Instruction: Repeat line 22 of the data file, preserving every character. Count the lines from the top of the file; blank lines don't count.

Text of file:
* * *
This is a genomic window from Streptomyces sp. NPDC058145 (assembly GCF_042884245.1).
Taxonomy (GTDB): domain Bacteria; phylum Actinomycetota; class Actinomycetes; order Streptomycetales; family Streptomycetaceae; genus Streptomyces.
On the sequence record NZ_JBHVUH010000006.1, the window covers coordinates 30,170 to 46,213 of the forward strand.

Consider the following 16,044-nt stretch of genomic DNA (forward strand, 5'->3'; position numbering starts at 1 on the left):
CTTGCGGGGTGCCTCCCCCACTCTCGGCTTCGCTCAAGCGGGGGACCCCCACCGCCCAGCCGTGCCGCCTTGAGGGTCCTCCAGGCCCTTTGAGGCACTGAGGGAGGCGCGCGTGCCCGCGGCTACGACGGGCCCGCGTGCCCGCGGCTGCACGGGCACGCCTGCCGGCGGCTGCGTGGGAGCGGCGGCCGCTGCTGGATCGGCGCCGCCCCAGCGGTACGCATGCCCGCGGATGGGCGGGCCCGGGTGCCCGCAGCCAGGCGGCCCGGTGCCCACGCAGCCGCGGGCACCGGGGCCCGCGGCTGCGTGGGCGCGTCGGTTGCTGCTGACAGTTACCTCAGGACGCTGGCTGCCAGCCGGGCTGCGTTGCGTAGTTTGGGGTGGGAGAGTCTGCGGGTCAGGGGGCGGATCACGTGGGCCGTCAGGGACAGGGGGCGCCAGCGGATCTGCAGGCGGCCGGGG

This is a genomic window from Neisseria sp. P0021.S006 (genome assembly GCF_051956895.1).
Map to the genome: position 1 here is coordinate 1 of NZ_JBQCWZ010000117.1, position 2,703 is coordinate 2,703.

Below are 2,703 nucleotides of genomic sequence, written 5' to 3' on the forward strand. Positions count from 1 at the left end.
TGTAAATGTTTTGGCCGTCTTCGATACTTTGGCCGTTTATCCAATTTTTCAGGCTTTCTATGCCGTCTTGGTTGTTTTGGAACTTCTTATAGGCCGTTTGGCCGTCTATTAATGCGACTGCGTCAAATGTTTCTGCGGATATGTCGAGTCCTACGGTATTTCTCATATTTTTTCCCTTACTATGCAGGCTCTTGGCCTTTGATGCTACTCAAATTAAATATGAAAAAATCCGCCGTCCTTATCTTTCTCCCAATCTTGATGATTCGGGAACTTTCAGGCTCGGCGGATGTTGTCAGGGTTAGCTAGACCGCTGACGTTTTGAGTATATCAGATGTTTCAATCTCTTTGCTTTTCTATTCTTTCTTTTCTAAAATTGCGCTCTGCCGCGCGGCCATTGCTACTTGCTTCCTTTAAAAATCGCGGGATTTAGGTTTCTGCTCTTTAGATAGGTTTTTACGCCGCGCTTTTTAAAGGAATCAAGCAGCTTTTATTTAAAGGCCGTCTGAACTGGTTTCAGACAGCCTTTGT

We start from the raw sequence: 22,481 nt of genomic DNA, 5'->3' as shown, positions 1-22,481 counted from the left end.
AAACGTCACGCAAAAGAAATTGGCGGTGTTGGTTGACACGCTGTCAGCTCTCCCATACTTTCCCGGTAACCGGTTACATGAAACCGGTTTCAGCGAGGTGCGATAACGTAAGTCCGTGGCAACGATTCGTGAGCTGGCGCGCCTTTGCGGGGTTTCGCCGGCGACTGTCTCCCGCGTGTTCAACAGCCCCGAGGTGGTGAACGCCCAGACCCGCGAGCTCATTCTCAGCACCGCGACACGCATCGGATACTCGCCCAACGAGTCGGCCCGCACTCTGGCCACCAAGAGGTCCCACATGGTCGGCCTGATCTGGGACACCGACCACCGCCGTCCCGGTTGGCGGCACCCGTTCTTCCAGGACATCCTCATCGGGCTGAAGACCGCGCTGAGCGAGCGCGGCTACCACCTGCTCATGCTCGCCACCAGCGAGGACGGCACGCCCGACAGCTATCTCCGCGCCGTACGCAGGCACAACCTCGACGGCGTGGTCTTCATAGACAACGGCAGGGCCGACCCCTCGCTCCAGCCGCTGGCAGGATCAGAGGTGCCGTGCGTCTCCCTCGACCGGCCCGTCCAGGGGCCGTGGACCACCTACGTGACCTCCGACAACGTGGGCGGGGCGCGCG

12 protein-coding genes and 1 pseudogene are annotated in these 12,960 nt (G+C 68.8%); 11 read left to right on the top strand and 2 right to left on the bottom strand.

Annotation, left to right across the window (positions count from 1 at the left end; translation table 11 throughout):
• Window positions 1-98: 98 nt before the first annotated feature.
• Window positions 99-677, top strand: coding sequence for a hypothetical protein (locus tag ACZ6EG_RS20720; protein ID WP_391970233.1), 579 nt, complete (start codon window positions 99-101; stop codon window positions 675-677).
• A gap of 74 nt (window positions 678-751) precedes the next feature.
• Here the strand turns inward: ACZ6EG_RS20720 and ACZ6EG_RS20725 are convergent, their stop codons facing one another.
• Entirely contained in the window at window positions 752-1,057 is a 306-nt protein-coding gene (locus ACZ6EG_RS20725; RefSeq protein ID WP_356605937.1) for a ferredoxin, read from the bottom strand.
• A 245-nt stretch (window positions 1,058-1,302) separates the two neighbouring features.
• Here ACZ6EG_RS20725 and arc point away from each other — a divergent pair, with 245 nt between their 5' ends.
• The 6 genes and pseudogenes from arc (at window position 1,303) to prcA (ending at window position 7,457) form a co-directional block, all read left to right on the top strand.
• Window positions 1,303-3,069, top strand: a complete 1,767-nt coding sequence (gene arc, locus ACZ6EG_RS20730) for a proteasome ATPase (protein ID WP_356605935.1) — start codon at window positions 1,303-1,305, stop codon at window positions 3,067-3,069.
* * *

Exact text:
• Window positions 1,303-3,069, top strand: a complete 1,767-nt coding sequence (gene arc, locus ACZ6EG_RS20730) for a proteasome ATPase (protein ID WP_356605935.1) — start codon at window positions 1,303-1,305, stop codon at window positions 3,067-3,069.